8, 9. Ezekiel 7:8-9 are virtually Ezekiel 7:3-4 repeated, except that Ezekiel 7:9 ends with the words: that I am Jehovah that smiteth. The order of Ezekiel 7:1-9 in LXX. differs from the Heb. thus: Ezekiel 7:1-2; Ezekiel 7:6 the end is come, 7 unto thee O inhabitant of the land, &c., 8, 9, 3, 4. This order is certainly not original, because Ezekiel 7:3-4, being virtually the same as 8, 9 cannot have followed these verses immediately. It is probable that 3, 4 and 8, 9 are duplicates and that they should stand only once. On the other hand they might be regarded as a kind of refrain, first to the judgment on the land (Ezekiel 7:3-4) and then to the judgment on the inhabitants (Ezekiel 7:8-9); if so the pronouns in 8, 9 should possibly be read in the masculine.

And mine eye shall not spare, neither will I have pity: I will recompense thee according to thy ways and thine abominations that are in the midst of thee; and ye shall know that I am the LORD that smiteth.
Behold the day, behold, it is come: the morning is gone forth; the rod hath blossomed, pride hath budded.
10–13. The ruin is universal, overtaking all classes

10. morning is gone forth] Rather: is come forth,—the figure of a plant springing up; Job 14:2, “man cometh forth like a flower.” On “morning” see Ezekiel 7:7; R.V. doom as there.

rod hath blossomed] i.e. sprouted and grown so as to become a rod. The general scope of the passage seems to imply that the “rod” here is that by which Israel shall be chastised. In Jeremiah 50:31 Babylon is named “pride” (R.V. marg.), and the words “pride has budded” may serve to explain “the rod has blossomed.” If the pride were that which the rod was to humble the words would better be attached to the next verse.

Violence is risen up into a rod of wickedness: none of them shall remain, nor of their multitude, nor of any of theirs: neither shall there be wailing for them.
11. “Violence” must be that in Israel, not that of the enemy. This violence has risen up so as to be, or to bring down a rod of wickedness, i.e. a rod due to wickedness or in chastisement of it (Ezekiel 7:23). All this, however, is language very unnatural.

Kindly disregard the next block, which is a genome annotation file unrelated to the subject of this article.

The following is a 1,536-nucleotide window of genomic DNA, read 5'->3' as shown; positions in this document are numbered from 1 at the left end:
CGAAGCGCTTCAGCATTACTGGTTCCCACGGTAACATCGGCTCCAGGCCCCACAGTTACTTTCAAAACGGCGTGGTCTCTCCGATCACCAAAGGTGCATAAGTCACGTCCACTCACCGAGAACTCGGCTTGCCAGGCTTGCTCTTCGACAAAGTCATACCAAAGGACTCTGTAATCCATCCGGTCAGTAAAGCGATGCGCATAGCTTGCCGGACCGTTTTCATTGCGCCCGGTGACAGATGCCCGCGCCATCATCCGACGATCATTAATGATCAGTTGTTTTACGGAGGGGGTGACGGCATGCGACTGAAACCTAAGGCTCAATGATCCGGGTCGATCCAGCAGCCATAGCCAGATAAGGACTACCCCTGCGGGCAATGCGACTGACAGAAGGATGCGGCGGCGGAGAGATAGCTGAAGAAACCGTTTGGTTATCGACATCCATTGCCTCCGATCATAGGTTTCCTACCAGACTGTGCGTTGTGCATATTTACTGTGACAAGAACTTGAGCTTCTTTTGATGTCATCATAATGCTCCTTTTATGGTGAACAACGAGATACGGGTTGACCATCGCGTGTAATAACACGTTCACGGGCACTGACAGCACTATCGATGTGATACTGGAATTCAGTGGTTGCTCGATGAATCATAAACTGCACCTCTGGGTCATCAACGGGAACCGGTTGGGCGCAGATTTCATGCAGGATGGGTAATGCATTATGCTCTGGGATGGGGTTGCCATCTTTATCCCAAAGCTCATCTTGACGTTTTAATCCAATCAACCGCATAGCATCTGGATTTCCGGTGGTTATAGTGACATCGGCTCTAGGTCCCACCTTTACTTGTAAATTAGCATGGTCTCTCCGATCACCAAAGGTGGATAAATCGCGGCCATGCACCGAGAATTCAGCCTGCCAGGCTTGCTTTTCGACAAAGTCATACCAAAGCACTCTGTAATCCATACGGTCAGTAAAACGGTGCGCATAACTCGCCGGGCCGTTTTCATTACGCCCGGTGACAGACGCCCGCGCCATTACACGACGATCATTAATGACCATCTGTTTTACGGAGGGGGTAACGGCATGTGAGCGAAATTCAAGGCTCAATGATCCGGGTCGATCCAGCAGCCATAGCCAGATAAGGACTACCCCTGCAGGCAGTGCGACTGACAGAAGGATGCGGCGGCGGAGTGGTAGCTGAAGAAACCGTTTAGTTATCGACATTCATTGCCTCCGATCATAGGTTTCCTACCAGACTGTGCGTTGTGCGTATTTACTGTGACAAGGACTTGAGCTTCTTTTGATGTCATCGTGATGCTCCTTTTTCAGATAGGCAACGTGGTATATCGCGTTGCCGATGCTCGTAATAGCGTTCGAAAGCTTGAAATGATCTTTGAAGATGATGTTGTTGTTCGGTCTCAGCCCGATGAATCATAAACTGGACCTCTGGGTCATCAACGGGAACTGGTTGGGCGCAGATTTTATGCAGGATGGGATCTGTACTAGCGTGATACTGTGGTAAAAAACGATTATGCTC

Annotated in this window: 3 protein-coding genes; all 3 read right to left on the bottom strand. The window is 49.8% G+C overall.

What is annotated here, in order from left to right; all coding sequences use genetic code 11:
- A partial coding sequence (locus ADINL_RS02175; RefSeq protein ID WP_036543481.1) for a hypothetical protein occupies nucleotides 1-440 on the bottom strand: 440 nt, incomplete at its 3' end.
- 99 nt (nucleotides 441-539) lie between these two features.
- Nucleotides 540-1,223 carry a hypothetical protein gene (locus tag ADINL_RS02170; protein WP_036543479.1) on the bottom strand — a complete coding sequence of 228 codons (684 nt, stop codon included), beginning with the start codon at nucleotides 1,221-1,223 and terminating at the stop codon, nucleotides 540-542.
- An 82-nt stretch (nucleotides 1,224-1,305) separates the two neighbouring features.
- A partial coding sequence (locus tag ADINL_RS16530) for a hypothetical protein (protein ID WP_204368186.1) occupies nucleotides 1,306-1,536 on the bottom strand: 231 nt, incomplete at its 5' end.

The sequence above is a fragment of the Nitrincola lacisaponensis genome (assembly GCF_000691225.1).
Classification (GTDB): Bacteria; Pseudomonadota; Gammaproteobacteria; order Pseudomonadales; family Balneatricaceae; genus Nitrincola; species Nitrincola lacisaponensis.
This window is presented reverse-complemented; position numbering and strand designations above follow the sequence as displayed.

The rest of Ezekiel 7:11 is very obscure, and the text certainly corrupt. The general sense conveyed when the words shall remain (A.V.) are inserted is that Israel and her multitude and her possessions shall be wholly swept away.

nor of any of theirs] Ges. conjectured: nor of their wealth, so R.V.

wailing for them] Ges. conjectured: magnificence, so R.V. neither shall there be eminency among them. Both words rendered “wealth” and “eminency” are entirely unknown; the former is probably no word at all but a false repetition of the previous expression “none of them;” if it be a word the natural rendering is that of Ew., moaning or sighing (Ezekiel 7:16 of doves), or unquietness. For the word “eminency” recourse is had to the Arab., generally a precarious proceeding. LXX. renders no account of either of the words. In his reconstruction of the text Corn. follows LXX. generally to the end of Ezekiel 7:9; Ezekiel 7:10-11 he emends thus: “Behold the crown (as Isaiah 28:5) is come forth, the sceptre blossoms; but the crown shall wither 11 and the sceptre fade; what are they, and what their multitude?” The crown and sceptre are those of Israel. The emendation may be left to itself.

The time is come, the day draweth near: let not the buyer rejoice, nor the seller mourn: for wrath is upon all the multitude thereof.
12. The inhabitants shall be overwhelmed in a common ruin, in which all social relations shall be forgotten—the buyer shall not rejoice nor the seller sorrow. A universal “wrath” shall be on all classes, involving them in a common destruction. Cf. Isaiah 24:2, “It shall be as with the buyer so with the seller, as with the lender so with the borrower,” &c.

For the seller shall not return to that which is sold, although they were yet alive: for the vision is touching the whole multitude thereof, which shall not return; neither shall any strengthen himself in the iniquity of his life.
13. return to that which is sold] Sales, particularly of real property, were usually temporary, the subjects sold being redeemable. When they were redeemed the seller would “return to that which was sold.” By the Law real property returned to the original owner at the year of freedom. This hope is vain: the coming calamity shall obliterate all titles. Others conjecture that the prophet has before his mind the case of the captives carried away with Jehoiachin, who were compelled to make forced sales of their property before going into exile, and who longed to return to claim what was theirs.

although they were yet alive] Or, while they are; i.e. never, so long as they live.

for the vision] Instead of “vision” wrath should be read: for wrath is upon all the multitude thereof,” as Ezekiel 7:12; Ezekiel 7:14. Probably the clause: “for the vision (wrath) … not return” should be omitted as accidental repetition of previous words.